Germans come to terms with their past and the Führer who ducked his own reckoning
| Actor Bruno Ganz, best known to American audiences as the wise, wistful angel of Wings of Desire, brings human scale to the 20th-century's most terrifying villain in Der Untergang (Downfall), a German film about the final days leading up to Hitler's suicide.
For almost 40 years, Germans have observed an unofficial taboo against portraying Hitler, lest they seem to be arousing sympathy for the devil. As early as 1940, Charles Chaplin aped Hitler in The Great Dictator, and one of the Three Stooges, Tom Dugan, impersonated him in 1942 in To Be or Not to Be. But for German actors, the stakes have been nothing less than national rehabilitation. Though Downfall aroused controversy when released last year in Germany, it is not likely to inspire Neo-Nazi recruitment. With documentary precision, it reenacts the final 10 days of the megalomaniacal chancellor whose reign of terror caused 50 million deaths.
Though best known as the sweetly melancholic angel in Wings of Desire, Bruno Ganz transforms himself into a thoroughly believable Hitler, a leader who alternates between certainty in ultimate victory and self-pitying despair over treachery by his generals, "international Jewry," and the German people. "No one understands me, not even my closest comrades," he whines, but this film takes the measure of a man who created a culture of death that ends up consuming him. Hitler is surrounded and supported by sycophants, cynics, sybarites, and lunatics. For all the footage of mayhem in the streets outside the bunker, the most chilling moment occurs when Magda Goebbels (Matthes), a true believer to the end, poisons her six children, declaring, "I won't let the children grow up in a world in which there is no National Socialism."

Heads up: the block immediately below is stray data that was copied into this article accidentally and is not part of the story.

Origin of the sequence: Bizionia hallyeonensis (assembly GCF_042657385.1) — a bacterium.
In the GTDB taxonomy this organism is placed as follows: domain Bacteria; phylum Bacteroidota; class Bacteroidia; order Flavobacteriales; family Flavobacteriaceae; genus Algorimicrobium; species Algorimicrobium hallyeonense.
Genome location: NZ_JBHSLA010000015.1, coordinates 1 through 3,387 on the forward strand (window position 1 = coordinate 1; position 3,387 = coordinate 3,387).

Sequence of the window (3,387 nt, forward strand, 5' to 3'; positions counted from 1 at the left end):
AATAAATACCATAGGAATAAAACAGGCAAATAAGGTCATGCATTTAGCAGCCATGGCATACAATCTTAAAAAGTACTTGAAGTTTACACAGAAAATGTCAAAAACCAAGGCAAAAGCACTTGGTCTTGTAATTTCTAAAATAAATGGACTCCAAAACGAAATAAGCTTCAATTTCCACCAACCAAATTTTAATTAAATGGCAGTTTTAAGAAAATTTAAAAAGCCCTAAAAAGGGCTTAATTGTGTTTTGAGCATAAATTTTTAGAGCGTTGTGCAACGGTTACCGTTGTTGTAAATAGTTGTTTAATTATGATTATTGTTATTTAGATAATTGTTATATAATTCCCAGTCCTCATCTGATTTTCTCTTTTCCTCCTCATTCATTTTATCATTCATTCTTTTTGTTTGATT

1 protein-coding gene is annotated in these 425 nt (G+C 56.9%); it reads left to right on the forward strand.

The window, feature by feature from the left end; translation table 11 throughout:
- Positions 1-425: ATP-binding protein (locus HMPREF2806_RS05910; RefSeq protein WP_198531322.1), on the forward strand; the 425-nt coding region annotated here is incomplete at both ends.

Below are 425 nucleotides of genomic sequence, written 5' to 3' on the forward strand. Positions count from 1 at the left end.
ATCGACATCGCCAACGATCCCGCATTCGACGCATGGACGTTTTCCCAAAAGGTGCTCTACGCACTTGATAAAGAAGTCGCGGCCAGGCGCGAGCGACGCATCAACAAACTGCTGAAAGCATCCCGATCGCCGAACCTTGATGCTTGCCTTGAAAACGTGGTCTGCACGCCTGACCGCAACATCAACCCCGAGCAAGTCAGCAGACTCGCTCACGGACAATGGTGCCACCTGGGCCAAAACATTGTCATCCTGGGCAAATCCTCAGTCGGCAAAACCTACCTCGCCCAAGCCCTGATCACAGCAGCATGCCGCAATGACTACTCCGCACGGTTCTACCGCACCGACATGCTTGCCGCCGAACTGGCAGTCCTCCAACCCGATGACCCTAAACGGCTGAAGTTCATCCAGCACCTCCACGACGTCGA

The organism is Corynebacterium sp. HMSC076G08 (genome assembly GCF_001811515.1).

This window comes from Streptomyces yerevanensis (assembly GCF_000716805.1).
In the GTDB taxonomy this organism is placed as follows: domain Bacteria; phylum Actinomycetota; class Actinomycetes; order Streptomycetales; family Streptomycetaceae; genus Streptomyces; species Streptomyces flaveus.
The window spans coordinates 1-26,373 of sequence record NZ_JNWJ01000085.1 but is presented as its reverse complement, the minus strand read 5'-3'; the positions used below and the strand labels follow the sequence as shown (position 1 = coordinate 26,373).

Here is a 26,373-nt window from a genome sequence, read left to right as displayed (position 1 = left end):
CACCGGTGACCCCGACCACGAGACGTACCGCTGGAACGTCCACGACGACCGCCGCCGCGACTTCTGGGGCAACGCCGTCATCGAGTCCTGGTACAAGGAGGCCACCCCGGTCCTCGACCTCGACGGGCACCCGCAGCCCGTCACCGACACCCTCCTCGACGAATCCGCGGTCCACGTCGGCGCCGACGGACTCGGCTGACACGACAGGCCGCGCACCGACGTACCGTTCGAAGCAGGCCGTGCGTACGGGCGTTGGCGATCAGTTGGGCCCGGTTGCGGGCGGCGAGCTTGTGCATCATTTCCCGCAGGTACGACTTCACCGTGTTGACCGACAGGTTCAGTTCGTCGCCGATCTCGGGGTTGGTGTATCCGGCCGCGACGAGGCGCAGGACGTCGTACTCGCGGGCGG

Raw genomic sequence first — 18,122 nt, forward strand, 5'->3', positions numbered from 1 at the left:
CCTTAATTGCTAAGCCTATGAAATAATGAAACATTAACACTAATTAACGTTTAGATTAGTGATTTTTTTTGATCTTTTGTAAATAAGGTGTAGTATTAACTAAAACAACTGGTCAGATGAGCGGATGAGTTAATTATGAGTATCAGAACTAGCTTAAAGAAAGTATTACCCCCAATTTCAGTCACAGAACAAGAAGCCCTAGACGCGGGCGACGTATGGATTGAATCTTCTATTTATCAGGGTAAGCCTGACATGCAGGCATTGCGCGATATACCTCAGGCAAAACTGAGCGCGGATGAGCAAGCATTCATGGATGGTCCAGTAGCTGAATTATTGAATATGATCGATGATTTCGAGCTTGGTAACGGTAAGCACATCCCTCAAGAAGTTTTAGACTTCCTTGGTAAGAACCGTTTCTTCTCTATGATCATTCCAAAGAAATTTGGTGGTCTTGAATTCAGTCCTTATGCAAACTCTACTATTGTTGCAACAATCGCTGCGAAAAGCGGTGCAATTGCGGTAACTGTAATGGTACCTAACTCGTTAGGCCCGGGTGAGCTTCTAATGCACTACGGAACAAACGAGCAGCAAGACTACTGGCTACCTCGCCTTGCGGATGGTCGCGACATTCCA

| Downfall |
Dir. Oliver Hirschbiegel; writ. Bernd Eichinger, from books by Joachim Fest and Traudl Junge; feat. Bruno Ganz, Alexandra Maria Lara, Corinna Harfouch, Ulrich Matthes, Juliane Koehler (R)
Schenck, a medical official whose principal concern is alleviating the enormous suffering during the siege of Berlin, represents the decent German. While colleagues exploit their privileges to flee, he stays behind, struggling to save lives under dreadful conditions. It is through Schenk's eyes that the sots and savages who control the bunker seem a ghastly aberration. It is the triumph of that gaze that offers hope for redemption of his nation and the species. •